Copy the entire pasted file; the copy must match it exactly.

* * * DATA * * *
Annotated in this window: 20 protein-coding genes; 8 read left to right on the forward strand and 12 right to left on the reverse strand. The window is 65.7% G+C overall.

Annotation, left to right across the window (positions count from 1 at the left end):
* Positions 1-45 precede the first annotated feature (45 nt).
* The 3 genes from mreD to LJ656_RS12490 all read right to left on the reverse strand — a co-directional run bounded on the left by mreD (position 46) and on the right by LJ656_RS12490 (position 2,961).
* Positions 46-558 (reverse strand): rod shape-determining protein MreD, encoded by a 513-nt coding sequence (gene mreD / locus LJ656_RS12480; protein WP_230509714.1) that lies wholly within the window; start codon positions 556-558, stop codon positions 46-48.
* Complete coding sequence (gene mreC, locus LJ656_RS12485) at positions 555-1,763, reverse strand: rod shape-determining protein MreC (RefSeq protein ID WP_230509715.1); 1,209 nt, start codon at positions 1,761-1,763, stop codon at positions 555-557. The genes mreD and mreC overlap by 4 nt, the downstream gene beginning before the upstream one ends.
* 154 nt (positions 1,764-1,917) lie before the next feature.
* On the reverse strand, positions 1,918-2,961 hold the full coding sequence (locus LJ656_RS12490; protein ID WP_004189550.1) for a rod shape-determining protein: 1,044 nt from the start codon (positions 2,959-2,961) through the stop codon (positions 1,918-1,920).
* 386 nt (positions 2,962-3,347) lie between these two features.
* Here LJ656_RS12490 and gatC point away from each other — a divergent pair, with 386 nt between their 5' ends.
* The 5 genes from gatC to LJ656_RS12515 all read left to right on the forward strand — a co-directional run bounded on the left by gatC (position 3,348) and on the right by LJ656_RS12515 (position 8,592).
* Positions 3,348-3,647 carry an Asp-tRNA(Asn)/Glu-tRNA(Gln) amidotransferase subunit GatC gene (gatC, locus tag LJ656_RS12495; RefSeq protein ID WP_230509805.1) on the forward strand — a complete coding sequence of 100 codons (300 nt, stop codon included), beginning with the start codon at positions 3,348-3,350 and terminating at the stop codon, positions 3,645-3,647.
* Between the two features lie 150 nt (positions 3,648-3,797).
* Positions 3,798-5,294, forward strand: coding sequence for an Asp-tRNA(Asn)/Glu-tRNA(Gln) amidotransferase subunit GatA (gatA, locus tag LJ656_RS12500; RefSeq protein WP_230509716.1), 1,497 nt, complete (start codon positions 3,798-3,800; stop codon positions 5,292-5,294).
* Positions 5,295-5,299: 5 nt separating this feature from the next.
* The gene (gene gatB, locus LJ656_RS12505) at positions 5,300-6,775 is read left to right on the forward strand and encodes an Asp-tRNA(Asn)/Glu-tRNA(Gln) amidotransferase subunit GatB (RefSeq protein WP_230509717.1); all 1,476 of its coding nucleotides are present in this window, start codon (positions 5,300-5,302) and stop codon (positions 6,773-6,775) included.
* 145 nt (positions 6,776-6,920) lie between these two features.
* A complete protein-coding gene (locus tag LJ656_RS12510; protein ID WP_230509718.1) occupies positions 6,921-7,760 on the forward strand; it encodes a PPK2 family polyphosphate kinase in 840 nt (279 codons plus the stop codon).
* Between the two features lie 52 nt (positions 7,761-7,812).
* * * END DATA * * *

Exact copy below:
Annotated in this window: 20 protein-coding genes; 8 read left to right on the forward strand and 12 right to left on the reverse strand. The window is 65.7% G+C overall.

Annotation, left to right across the window (positions count from 1 at the left end):
* Positions 1-45 precede the first annotated feature (45 nt).
* The 3 genes from mreD to LJ656_RS12490 all read right to left on the reverse strand — a co-directional run bounded on the left by mreD (position 46) and on the right by LJ656_RS12490 (position 2,961).
* Positions 46-558 (reverse strand): rod shape-determining protein MreD, encoded by a 513-nt coding sequence (gene mreD / locus LJ656_RS12480; protein WP_230509714.1) that lies wholly within the window; start codon positions 556-558, stop codon positions 46-48.
* Complete coding sequence (gene mreC, locus LJ656_RS12485) at positions 555-1,763, reverse strand: rod shape-determining protein MreC (RefSeq protein ID WP_230509715.1); 1,209 nt, start codon at positions 1,761-1,763, stop codon at positions 555-557. The genes mreD and mreC overlap by 4 nt, the downstream gene beginning before the upstream one ends.
* 154 nt (positions 1,764-1,917) lie before the next feature.
* On the reverse strand, positions 1,918-2,961 hold the full coding sequence (locus LJ656_RS12490; protein ID WP_004189550.1) for a rod shape-determining protein: 1,044 nt from the start codon (positions 2,959-2,961) through the stop codon (positions 1,918-1,920).
* 386 nt (positions 2,962-3,347) lie between these two features.
* Here LJ656_RS12490 and gatC point away from each other — a divergent pair, with 386 nt between their 5' ends.
* The 5 genes from gatC to LJ656_RS12515 all read left to right on the forward strand — a co-directional run bounded on the left by gatC (position 3,348) and on the right by LJ656_RS12515 (position 8,592).
* Positions 3,348-3,647 carry an Asp-tRNA(Asn)/Glu-tRNA(Gln) amidotransferase subunit GatC gene (gatC, locus tag LJ656_RS12495; RefSeq protein ID WP_230509805.1) on the forward strand — a complete coding sequence of 100 codons (300 nt, stop codon included), beginning with the start codon at positions 3,348-3,350 and terminating at the stop codon, positions 3,645-3,647.
* Between the two features lie 150 nt (positions 3,648-3,797).
* Positions 3,798-5,294, forward strand: coding sequence for an Asp-tRNA(Asn)/Glu-tRNA(Gln) amidotransferase subunit GatA (gatA, locus tag LJ656_RS12500; RefSeq protein WP_230509716.1), 1,497 nt, complete (start codon positions 3,798-3,800; stop codon positions 5,292-5,294).
* Positions 5,295-5,299: 5 nt separating this feature from the next.
* The gene (gene gatB, locus LJ656_RS12505) at positions 5,300-6,775 is read left to right on the forward strand and encodes an Asp-tRNA(Asn)/Glu-tRNA(Gln) amidotransferase subunit GatB (RefSeq protein WP_230509717.1); all 1,476 of its coding nucleotides are present in this window, start codon (positions 5,300-5,302) and stop codon (positions 6,773-6,775) included.
* 145 nt (positions 6,776-6,920) lie between these two features.
* A complete protein-coding gene (locus tag LJ656_RS12510; protein ID WP_230509718.1) occupies positions 6,921-7,760 on the forward strand; it encodes a PPK2 family polyphosphate kinase in 840 nt (279 codons plus the stop codon).
* Between the two features lie 52 nt (positions 7,761-7,812).